In October 1939 permission was granted to the military authorities to use football pitches in both Coronation and Shaftesbury Parks, as well as a portion of those parks to carry out exercises. Other wartime uses were for food production and grazing of sheep. In spring 1941 the Parks Committee permitted grazing on the extension part of the park, the area involved being approximately ten acres. In April 1942 the Committee decided that portions of several parks, including Coronation, "be set aside for the duration of the war and a reasonable time thereafter for allotment purposes." Land was still being used for grazing in 1945, when the Committee agreed that the grazing rights of Mr H. Venner be extended for one year.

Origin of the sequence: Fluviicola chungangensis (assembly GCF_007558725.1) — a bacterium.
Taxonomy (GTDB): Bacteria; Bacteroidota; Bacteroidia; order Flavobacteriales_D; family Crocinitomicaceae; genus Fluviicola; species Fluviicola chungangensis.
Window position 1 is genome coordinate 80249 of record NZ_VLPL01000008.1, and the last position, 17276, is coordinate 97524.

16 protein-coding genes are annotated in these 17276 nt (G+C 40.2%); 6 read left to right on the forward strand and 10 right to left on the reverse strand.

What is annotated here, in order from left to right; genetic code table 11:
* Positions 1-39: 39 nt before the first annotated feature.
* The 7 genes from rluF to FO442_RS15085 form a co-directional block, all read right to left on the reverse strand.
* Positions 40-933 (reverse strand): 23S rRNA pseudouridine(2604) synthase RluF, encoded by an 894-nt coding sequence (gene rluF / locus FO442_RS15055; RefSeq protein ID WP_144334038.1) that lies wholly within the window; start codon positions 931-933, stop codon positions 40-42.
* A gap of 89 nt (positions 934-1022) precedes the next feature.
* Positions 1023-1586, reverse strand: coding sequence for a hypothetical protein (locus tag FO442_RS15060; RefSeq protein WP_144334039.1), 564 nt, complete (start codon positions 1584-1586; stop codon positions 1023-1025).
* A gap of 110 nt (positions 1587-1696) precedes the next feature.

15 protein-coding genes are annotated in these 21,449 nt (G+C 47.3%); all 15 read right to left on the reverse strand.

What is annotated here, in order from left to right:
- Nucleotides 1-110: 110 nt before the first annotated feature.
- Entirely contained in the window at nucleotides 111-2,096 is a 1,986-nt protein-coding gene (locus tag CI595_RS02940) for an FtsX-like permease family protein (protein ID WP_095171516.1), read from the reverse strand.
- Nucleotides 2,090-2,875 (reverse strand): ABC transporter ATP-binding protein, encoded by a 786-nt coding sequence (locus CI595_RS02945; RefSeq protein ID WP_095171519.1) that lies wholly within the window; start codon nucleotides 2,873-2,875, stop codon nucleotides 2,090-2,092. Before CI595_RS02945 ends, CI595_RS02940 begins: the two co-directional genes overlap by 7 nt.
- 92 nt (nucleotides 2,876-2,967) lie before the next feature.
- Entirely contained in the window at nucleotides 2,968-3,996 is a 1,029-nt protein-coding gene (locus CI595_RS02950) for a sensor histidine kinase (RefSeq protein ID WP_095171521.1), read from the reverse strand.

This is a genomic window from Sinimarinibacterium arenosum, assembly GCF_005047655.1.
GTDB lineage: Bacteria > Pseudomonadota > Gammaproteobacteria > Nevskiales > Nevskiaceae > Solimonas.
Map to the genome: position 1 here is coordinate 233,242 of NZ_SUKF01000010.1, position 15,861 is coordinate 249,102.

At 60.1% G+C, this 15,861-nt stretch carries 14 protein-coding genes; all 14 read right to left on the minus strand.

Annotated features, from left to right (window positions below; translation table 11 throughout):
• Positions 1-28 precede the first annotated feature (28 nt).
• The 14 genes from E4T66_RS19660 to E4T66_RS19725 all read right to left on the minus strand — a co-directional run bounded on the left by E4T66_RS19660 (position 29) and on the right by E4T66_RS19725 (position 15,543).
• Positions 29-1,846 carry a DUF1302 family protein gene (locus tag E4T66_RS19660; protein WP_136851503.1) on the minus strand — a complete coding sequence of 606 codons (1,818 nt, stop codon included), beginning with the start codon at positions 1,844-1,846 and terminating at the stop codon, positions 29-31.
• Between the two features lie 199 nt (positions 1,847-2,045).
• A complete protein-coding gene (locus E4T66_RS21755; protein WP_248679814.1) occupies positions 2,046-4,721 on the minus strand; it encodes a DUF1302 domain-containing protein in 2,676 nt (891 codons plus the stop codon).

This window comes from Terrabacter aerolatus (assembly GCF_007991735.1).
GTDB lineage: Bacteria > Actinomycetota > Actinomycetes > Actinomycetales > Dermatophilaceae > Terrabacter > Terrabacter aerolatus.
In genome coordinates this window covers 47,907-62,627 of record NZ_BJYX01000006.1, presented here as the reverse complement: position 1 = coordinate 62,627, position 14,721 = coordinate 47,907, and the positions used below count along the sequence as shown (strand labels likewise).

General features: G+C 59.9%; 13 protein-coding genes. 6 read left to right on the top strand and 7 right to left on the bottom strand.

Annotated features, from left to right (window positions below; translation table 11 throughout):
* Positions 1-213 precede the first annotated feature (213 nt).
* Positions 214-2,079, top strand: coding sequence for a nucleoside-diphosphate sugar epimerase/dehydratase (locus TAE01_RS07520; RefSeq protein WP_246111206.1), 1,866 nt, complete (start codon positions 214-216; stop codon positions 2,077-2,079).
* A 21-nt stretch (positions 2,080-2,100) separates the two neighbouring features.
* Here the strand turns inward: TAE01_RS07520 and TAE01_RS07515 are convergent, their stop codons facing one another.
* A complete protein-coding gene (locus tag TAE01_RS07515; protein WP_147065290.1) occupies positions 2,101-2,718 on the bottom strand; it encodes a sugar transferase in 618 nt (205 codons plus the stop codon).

The Council initially resisted government proposals to remove railings from Newport parks for the war effort, but in June 1943 the Parks Committee agreed that a length of railings could be removed from Coronation Park for scrap purposes, and replaced by a post and wire fence behind which hedges would be planted. A thorn boundary hedge "extending from 500 yards" was planted in March 1945 to replace the railings.
By late 1944 a pavilion in Coronation Park (presumably the sports pavilion built in 1939) was no longer required for war-related use and the Parks Committee decided that application be made to the authority formerly occupying it for the building to be restored to its normal condition.
Coronation Park had a barrage balloon site during the war, and it can be seen in the aerial photograph dated 12th July 1943. The Air Ministry Works Directorate gave up possession on 8th April 1946 and the Parks Superintendent reported that a claim would be submitted for making good the site.
Sources of Information